Broadmoor Women is an interesting and I thought quite emotional read, the experiences, struggles and lives of these women are tragic and although in the 1800s have no less of an effect on me than if they were today. This book is well researched. And well written by Kim Thomas. I found this to a thoroughly absorbing insight into the first asylum in the UK for criminals and will appeal to many.

NetGalley, Tara Keating

Thomas presents a well-researched and documented in-depth discussion on seven "residents" of Broadmoor. Women have had a rough time throughout much of human history, and we need more books that explore how they came to end up in their situation and what happened there so younger generations can see how far we've come and how far we have yet to go.

NetGalley, Teresa Grabs

This is a very well researched and meticulously annotated history of some of the women who were committed to the institution for the criminally insane in the middle to late Victorian era (1863 - 1896). It was interesting and more engaging to me because the author chose to concentrate on a more detailed history with a narrower focus (7 particular women) rather than a more general and less detail oriented survey of the hospital. The introduction does give a general overview of the classification and treatment of mental health and illness in those days as well as a short history of Broadmoor but the chief focus is on the biographies.

The biographies of the subjects are full of pathos and it's easy to feel compassion for the women who were often desperate and otherwise powerless.

The writing is accessible and flows well. It's academically competent, but not overwrought or intentionally obfuscated. The chapter notes and bibliography are well worth a perusal and will provide many hours of additional reading.

In many places, I found the reading difficult emotionally and sad. Nobody who was resident at Broadmoor had an easy time of it, and most of these women lived exceedingly difficult lives full of pain and sorrow. The author does a very good job of showing despite vastly different backgrounds, they all came for a time to the same place (over a 30 year period).

Four stars. Fascinating (if somewhat depressing) history.

NetGalley, Annie Buchanan

Rating: 5 out of 5 stars

Really well written and interestingly detailed look into the lives of some of the women that were sent to Broadmoor. It kept me captivated in wanting to learn more about the women and the lives that they lived both before and after their incarceration at the famous asylum.

NetGalley, Claire Smith

Article: 'Author releases book on Broadmoor women'

Welwyn and Hatfield Times

Recommended for readers with an interest in the area where criminal justice and (mental) healthcare meet, especially those interested in the history of that intersection. Readers simply interested in Victorian society will find a lot to enjoy here as well.

NetGalley, Jack Messer

I found Broadmoor Women to be a moving book. The struggles and situations of these women were often tragic and due to the stresses of life in the 1800s.

I enjoyed finding out more about the cases and they had all been professionally researched. The book reminded me of the Five by Hallie Rubenhold with the background's and histories of each of the women explained fully.

NetGalley, Hazel Thomson

An interesting account of some of the female inmates at Broadmoor. Well researched and compiled. Recommended.

NetGalley, Wendy M Rhodes

This was very insightful and I think the way it was told was very informative and interesting ~ I would recommend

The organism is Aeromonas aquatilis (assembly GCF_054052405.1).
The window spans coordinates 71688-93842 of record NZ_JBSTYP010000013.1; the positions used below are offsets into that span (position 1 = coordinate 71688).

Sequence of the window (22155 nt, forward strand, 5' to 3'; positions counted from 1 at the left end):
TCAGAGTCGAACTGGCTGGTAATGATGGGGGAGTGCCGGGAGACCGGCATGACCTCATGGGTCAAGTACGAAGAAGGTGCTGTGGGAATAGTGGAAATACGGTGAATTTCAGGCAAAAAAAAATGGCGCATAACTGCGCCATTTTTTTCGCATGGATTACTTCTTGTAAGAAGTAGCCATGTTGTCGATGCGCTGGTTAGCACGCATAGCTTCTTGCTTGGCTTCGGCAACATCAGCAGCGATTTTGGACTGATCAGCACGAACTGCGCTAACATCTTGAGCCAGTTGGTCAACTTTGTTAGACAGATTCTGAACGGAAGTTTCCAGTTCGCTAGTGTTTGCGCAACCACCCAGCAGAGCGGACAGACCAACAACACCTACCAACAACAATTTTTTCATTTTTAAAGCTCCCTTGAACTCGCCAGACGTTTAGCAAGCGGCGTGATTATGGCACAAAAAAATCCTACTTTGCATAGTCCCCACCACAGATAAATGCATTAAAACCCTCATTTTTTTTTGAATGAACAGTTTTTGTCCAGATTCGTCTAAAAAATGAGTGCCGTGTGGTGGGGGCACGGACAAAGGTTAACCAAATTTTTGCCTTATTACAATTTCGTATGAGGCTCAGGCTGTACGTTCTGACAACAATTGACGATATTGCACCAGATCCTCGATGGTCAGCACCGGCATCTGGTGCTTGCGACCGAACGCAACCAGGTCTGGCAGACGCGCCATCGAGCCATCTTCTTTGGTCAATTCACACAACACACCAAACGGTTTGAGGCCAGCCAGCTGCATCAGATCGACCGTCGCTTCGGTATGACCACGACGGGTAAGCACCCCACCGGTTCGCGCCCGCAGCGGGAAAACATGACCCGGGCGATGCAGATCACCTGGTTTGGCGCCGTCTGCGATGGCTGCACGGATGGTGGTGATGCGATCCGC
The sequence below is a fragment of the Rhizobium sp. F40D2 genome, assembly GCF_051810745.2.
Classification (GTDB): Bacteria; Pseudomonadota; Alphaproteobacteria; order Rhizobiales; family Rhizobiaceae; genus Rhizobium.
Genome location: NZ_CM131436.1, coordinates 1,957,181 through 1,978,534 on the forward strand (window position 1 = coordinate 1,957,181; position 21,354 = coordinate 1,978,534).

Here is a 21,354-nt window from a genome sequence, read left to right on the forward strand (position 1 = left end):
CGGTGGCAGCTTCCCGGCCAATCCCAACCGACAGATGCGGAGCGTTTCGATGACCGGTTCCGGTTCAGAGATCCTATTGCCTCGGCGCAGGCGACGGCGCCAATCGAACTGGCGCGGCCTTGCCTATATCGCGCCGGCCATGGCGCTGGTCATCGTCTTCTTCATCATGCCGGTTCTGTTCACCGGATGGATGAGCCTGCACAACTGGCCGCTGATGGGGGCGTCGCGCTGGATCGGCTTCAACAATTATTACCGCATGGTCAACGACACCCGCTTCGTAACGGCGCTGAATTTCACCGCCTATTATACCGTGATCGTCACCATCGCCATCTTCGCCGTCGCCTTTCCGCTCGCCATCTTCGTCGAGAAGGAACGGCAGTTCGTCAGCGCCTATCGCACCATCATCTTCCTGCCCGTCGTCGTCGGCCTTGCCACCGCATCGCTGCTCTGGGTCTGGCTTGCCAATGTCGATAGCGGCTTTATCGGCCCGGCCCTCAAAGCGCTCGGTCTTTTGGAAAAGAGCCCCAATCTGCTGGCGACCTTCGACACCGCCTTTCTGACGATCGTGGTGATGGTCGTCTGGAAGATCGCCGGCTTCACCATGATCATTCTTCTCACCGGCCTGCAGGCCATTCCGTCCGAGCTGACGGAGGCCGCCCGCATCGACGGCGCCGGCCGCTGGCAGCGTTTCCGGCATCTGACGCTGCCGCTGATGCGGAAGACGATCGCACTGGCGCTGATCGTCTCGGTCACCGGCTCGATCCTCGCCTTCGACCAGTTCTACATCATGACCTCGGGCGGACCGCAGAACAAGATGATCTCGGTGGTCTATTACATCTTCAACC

NetGalley, Karis Books

Rating: 5 out of 5 stars

This book spoke a lot about mental health which I’ve always found a fascinating subject. I found it amazing and an insightful read!

NetGalley, Michelle Coates

Broadmoor Women gives us an insight into the first asylum in the UK for the criminally insane. The author gives us a practical background of the institution itself and the relevant social context of the Victorian Era in which Broadmoor was founded. We were then introduced to the personal stories of individual women who were committed to Broadmoor.

I found this book to be an incredibly quick and absorbing read. I've always found history interesting and I love reading about it, but the concept of microhistories is a new one for me. It's great. I feel like you get a more accurate idea of what an individual experience is.

I was hit very hard in this book with the crimes that these women were driven to commit under the guise of "insanity." I feel like the environmental factors of the Victorian Era drove these women to do things that were just so shocking - I would have considered them mentally ill, also! The definition of mental illness and the treatments were vastly different, but I can see the delineation that took place between now and then. I also was forced to examine the social commentary of the day and the risk factors that made people more likely to engage in criminal behavior - an I realized that they are the same as today. Poverty, access to good medical care, access to family planning resources, access to clean water and good food, domestic violence, and poor living and working conditions all made people more likely to engage in violence. I also felt that the approach of the day to treating mental illness was very humane and effective for what was considered insanity. It was both unnerving and a relief that a lot of the problems that society faced back then are the same as we have today. It allowed me to connect more with the individuals that I was fortunate to get to know in the book.

NetGalley, Rae Nason

Broadmoor, Brittan's first asylum for criminal lunatics was founded in 1863. In the first years of it's existence, one in five patients were female. Most had been tried for terrible crimes and sent to Broadmoor after being found not guilty by virtue of insanity. Many had murdered their own children, while others had killed their husbands or other family members.